A Tutorial on Centralized Optical Fiber Cabling Networks Part III

A Tutorial on Centralized Optical Fiber Cabling Networks Part III

-

English
2 Pages
Read
Download
Downloading requires you to have access to the YouScribe library
Learn all about the services we offer

Description

A Tutorial on Centralized Optical Fiber Cabling NetworksPart IIIby Douglas E. Harshbarger and George Sellardhe centralized optical fiber and their multiple termination and cable trays. Now we don’t runnetwork design provides points, installation crews must carry the innerduct. This cuts down onT direct connections between equipment and cable reels to several time and expense.”hundreds, even thousands, of work- locations. With a centralized design, For those responsible for con-stations and a single main cross- cable reels are set up at one point, necting, activating and managingconnect (MC) by using the main cross-connect. Termina- the network, centralized designFIBERpull-through optical fiber cables, or tions are performed at one location. brings many benefits, according toOPTICSa splice or interconnect in the Darryl Wolford,president of Com- Charles B. Orr, of Sellard Communi-telecommunications closet (TC). munication Design Specialists cations.With all network electronics con- (CDS), of Weedsport, N.Y., has over- “It’s much easier to make thesolidated in the main cross-con- seen numerous centralized installa- cross-connects and keep track ofnect, the centralized design will tions, and he sees many benefits to them,” Orr said. “It allows you toreduce the number of telecommu- the design. “Everything coming activate everything from one pointnications closets, eliminate the back to one point cuts down on rather than tracing lines to telecom-need for ...

Subjects

Informations

Published by
Reads 15
Language English
Report a problem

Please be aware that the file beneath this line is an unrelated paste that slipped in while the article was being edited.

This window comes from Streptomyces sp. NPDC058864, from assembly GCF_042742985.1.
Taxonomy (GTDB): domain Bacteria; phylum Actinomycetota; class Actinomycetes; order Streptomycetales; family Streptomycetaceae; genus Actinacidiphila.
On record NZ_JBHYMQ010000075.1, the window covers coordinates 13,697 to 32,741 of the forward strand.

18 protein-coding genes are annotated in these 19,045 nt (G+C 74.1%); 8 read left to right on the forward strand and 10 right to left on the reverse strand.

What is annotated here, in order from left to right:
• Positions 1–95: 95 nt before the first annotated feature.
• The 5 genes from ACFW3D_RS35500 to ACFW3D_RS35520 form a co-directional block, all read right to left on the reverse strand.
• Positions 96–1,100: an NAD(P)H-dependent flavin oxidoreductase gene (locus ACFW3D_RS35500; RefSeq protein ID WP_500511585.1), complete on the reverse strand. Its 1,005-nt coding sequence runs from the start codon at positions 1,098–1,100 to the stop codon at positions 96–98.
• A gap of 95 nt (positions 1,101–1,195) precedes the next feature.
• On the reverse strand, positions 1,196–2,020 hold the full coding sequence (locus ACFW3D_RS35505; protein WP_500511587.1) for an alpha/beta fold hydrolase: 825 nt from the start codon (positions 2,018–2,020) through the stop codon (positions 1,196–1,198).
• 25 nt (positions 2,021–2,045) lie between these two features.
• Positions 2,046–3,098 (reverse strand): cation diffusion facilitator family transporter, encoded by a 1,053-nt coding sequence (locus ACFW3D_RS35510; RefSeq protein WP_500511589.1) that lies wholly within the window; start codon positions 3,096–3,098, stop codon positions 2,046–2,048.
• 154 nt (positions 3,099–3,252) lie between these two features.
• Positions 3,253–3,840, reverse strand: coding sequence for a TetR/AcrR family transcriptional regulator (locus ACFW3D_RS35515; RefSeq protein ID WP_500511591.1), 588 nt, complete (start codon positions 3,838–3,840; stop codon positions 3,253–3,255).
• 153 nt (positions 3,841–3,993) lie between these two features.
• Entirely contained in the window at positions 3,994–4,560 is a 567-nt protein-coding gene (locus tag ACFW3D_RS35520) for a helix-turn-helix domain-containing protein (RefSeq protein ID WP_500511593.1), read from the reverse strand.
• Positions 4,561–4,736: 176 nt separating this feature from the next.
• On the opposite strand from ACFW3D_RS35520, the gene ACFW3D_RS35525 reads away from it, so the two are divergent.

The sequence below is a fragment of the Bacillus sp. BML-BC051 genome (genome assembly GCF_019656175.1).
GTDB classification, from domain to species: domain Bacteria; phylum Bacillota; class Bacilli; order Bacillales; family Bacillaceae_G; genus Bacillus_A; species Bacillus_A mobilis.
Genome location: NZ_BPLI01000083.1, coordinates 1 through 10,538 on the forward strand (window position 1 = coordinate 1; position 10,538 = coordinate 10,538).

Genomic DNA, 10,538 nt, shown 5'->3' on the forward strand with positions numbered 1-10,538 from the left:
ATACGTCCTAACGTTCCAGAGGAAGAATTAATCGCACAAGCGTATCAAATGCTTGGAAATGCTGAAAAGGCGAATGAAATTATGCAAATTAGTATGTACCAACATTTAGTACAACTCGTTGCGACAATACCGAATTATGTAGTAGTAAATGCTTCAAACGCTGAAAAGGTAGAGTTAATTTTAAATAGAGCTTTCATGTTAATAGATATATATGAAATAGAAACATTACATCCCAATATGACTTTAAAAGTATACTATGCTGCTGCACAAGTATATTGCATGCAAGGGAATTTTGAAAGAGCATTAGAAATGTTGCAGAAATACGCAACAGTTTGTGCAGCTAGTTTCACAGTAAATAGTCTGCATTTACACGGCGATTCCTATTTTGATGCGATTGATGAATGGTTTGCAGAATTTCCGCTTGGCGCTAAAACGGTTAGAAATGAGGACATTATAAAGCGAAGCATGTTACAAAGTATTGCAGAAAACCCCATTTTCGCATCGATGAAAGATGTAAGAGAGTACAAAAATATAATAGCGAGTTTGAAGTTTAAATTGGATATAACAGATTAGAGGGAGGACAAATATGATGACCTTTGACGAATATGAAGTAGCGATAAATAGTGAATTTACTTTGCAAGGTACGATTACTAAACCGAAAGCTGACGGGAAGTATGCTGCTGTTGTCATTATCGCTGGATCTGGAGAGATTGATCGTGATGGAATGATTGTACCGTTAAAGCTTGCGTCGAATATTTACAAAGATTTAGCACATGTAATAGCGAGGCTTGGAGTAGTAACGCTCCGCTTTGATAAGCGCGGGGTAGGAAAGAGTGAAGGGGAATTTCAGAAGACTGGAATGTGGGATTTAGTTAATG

A Tutorial on Centralized by Douglas E. HarshbargerPand GeorgeaSellardrt III Optical Fiber Cabling Networks he centralized optical fiberand their multiple terminationand cable trays.Now we don’t run network design providespoints, installation crews must carrythe innerduct.This cuts down on huTlocations. With a centralized design,ndreds, even thousands, of work-For those responsible for con-direct connections betweenequipment and cable reels to severaltime and expense.” stations and a single main cross-cable reels are set up at one point,necting, activating and managing connect (MC) by using themain cross-connect.Termina- thenetwork, centralized design FIBER pull-through optical fiber cables, ortions are performed at one location.brings many benefits, according to OPTICS a splice or interconnect in theDarryl Wolford, president of Com-Charles B. Orr, of Sellard Communi-telecommunications closet (TC).munication Design Specialistscations. With all network electronics con-(CDS), of Weedsport, N.Y., has over-“It’s much easier to make the solidated in the main cross-con-seen numerous centralized installa-cross-connects and keep track of nect, the centralized design willtions, and he sees many benefits tothem,” Orrsaid. “Itallows you to reduce the number of telecommu-the design.“Everything comingactivate everything from one point nications closets, eliminate theback to one point cuts down onrather than tracing lines to telecom-need for costly HVAC (heating ven-labor,” hesaid. “Having multiple ter-munications closets and desktops.” tilation and air-conditioning) equip-mination points is difficult becauseOrr currently is helping to com-ment in the eliminated closets andyou have so many points to go to.I pletework installing a centralized more efficiently use multiuser elec-find it difficult to direct people tooptical fiber network on a high tronics. Thefiber-to-the-desk infra-different places.With the central-school BOCES (Board of Coopera-structure also future proofs theized network, you don’t have totive Educational Services) campus. network against tomorrow’s band-direct your crew so much.This “Disruptionis a big thing during width requirements.minimizes time and cuts down onany installation,”Orr said. However, The centralized optical fiberlabor costs.the centralized design allows Orr to design provides a stable building“Everything comes back to onedo virtually all his work from a sin-cabling infrastructure.This is cru-hub room,”Wolford continued. “Wegle location, the main cross-con-cial in an era when informationmight have a few splices, but that’snect. “Inever have to go in a technology is continually improv-all.” InWolford’s experience, splicesclassroom, where the computers ing, placing ever greater demandsare more common than intercon-are,” hesaid. “I don’t have to disturb on the information-carrying capaci-nects at the telecommunicationsstudents to activate a port.” ty of networks.The centralizedclosets. “Splices eliminate points ofFor Orr, the centralized network design also facilitates the constantfailure,” hesaid. “Oncethese aredesign “isa dream, because the MC moves, adds and changes so com-done, we never go back to them.”houses are all active electronics.” mon in today’s businesses. More-Wolford emphasized that even Standards over, a centralized design greatlywithout a centralized design, intra-eases installation.building fiber installations areInstalling a centralized fiber net-becoming increasingly easier andwork is made easier by the fact that Installation SimplifiedInstandards are well developed.practically routine. “We don’t treat For the installer, the centralizedthe fiber as anything specialSeptember 1995, the TR-41.8.1 cabling design simplifies logisticsbecause it doesn’t require specialcommittee of TIA approved publi-and reduces installation time andtreatment,”Wolford said. “For exam-cation of Telecommunications Sys-labor. Withdecentralized networksple, we used to put in innerducttems Bulletin (TSB) 72, Centralized